Create a Ticket Design in Photoshop
Another Saturday, another 365PSD inspired tutorial. Today’s tutorial, which will be posted on Nathaniel’s site, Tutvid.com, will cover creating an “Admit One” style ticket. But instead of creating a smooth, perfect ticket, we’re going to rough it up a bit!
The first step to creating this ticket, would be to create the base shape, which is a rectangle. In your Tools Bar, grab the standard Rectangle Tool, then on your Options Bar at the top, let’s set the color now, so we don’t have to worry about it later. A slightly desaturated red should work well. #b37677. Drag out the rectangle, as large as you want the ticket to be.
Once the rectangle has been created, we need to punch out the notches on the sides. Because we’re dealing with a vector shape, we can easily subtract from the rectangle. Grab your Ellipse Tool, then on the Options Bar, make sure that the Subtract from shape area button is active. Once that’s set, drag out a perfect circle which covers a portion of the left edge of the ticket. The size of the notch is completely up to you.
When the first circle is cut out, to make things simple, we can duplicate it using the Path Selection Tool. This tool can be found in your Tools Bar. With the tool selected, click on the ticket, then click on the newly created circle. Now, just like you would duplicate a shape, hold down Alt/Option as well as Shift, and drag. Do this until you are happy with the amount of notches on the left side of the ticket. You’ll also want to add one on each corner as well. One on the top corner, then one on the bottom. Good, the left side is complete.
Now instead of repeating the process on the right side, let’s make it easy. With your Shift key held down, click on all of the circles that you created. This will temporarily group them together, allowing us to now hold down Alt/option, then duplicate them over to the right side. Depending on how the corner circles were placed, you may need to reposition the top and bottom circles. Simply click off the circles, select the top and bottom one, then move into place.
Now that we have the shape of our ticket complete, let’s add some Layer Styles to get it some style!
That’s looking much better. Let’s move on and add an indented outline to the inside of the ticket. Grab your Rounded Rectangle Tool from the Tools Bar and set the corner Radius to around 5 pixels. Before you create the shape, make sure that the Create new shape layer option is selected so that we don’t add or subtract anything by mistake. Now drag out the shape in the middle of your ticket. As you’re dragging, you can hold down your Spacebar to move the shape around before you place it.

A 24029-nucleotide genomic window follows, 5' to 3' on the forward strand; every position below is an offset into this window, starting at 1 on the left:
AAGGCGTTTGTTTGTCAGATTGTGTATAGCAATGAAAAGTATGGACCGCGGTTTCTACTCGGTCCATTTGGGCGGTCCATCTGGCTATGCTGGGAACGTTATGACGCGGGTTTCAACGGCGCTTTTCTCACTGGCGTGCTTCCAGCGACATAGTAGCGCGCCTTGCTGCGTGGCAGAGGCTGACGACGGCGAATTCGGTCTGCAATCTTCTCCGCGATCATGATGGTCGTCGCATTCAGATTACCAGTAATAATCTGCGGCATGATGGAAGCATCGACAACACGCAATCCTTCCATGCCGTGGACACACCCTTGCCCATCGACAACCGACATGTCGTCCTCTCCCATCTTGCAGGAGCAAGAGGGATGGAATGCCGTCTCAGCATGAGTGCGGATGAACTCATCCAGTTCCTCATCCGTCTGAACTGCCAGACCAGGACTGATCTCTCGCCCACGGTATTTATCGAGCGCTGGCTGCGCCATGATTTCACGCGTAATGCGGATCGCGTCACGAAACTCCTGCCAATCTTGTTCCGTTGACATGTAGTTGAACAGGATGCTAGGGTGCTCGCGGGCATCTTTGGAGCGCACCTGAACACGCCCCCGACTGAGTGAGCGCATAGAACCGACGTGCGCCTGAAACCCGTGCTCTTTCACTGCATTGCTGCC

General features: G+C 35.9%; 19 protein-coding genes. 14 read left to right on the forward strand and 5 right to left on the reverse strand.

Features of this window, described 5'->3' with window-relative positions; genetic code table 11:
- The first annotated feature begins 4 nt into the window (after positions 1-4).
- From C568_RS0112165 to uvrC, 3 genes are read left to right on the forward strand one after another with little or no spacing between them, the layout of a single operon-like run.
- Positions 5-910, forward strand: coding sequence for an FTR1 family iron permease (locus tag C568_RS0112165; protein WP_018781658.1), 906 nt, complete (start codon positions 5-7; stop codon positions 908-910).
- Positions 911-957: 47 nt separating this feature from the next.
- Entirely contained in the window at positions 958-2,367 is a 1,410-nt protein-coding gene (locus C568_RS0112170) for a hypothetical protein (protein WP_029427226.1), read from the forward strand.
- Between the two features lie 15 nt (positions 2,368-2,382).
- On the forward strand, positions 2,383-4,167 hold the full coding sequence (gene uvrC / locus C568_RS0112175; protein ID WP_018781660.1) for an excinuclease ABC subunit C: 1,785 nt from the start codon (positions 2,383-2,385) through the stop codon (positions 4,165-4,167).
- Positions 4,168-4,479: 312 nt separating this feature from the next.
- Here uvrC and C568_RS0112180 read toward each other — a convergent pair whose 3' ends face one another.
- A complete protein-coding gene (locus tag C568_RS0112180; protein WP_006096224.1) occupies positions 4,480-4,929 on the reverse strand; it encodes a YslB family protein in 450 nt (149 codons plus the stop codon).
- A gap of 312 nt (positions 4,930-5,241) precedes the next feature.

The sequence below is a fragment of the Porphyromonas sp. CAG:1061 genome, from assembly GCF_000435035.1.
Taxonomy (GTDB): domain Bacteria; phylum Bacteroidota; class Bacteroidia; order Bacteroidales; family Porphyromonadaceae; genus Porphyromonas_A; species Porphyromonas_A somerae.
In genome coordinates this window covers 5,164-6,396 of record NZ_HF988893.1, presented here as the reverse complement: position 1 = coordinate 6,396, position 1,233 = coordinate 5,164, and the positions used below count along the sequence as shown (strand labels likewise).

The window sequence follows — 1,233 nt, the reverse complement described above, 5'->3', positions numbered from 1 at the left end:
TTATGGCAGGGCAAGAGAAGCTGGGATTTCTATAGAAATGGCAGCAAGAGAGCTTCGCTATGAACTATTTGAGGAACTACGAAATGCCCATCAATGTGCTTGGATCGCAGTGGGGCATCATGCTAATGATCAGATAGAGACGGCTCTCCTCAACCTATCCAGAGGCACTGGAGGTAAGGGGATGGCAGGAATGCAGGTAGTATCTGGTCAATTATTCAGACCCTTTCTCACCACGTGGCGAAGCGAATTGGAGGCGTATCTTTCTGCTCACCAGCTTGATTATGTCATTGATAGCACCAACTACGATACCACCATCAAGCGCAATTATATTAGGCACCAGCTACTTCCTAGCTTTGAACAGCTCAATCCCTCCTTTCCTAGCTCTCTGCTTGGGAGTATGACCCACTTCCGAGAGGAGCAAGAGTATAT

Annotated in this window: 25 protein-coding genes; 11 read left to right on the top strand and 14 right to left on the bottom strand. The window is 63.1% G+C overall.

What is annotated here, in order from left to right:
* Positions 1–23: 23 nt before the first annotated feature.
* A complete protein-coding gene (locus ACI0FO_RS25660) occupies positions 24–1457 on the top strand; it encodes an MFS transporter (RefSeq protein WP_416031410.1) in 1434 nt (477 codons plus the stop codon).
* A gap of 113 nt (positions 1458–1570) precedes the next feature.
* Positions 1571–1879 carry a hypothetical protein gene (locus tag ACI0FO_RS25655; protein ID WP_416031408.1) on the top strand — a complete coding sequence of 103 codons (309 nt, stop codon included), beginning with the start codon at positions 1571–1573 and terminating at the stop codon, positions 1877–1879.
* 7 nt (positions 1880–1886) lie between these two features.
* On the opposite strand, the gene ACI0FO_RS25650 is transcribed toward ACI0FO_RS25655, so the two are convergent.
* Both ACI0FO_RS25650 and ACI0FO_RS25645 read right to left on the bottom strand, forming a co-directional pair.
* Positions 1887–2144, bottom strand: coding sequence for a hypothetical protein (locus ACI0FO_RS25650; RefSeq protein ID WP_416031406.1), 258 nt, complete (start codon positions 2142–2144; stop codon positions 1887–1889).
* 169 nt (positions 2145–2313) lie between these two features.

Once it’s in place, we want to punch a hold in the center of it, leaving only an outline. Back on your Options Bar, select the Subtract button again, then grab out an identical, but smaller shape on top of the one you just created. When you release your mouse, you should be left with a simple outline.
Let’s add a few Layer Styles to give it an indented look.
Now that these Layer Styles are complete, let’s throw some text on our ticket. White text with the Blend Mode set to Soft Light should do the trick.
At this point, the clean version of the ticket is complete. If you’re happy with a clean ticket, you could skip these next few steps, but we’re going to rough it up a bit.
Selecting the main ticket once again, go ahead and add a Layer Mask to that layer.
Once the Layer Mask has been added, head up to the Filter menu, down to Brush Strokes, and choose Sprayed Strokes. When the filter pops up, I found that 20, 5, and Vertical work well, but experiment with different values to get the result that you are looking for.
When you apply the filter, because it was applied to the Layer Mask, it will create rough edges to the ticket.
The last step, which again is optional, would be to add a bit of grunge to your design. Creating a new layer above your current layers, using a black grudge brush, which you can download from the internet, add a design on top of the ticket. If it overflows outside of the ticket, turn your ticket into a selection, and add a Layer Mask to your grunge layer. Setting the Blend Mode to Soft Light, with an Opacity of 60% should complete the design.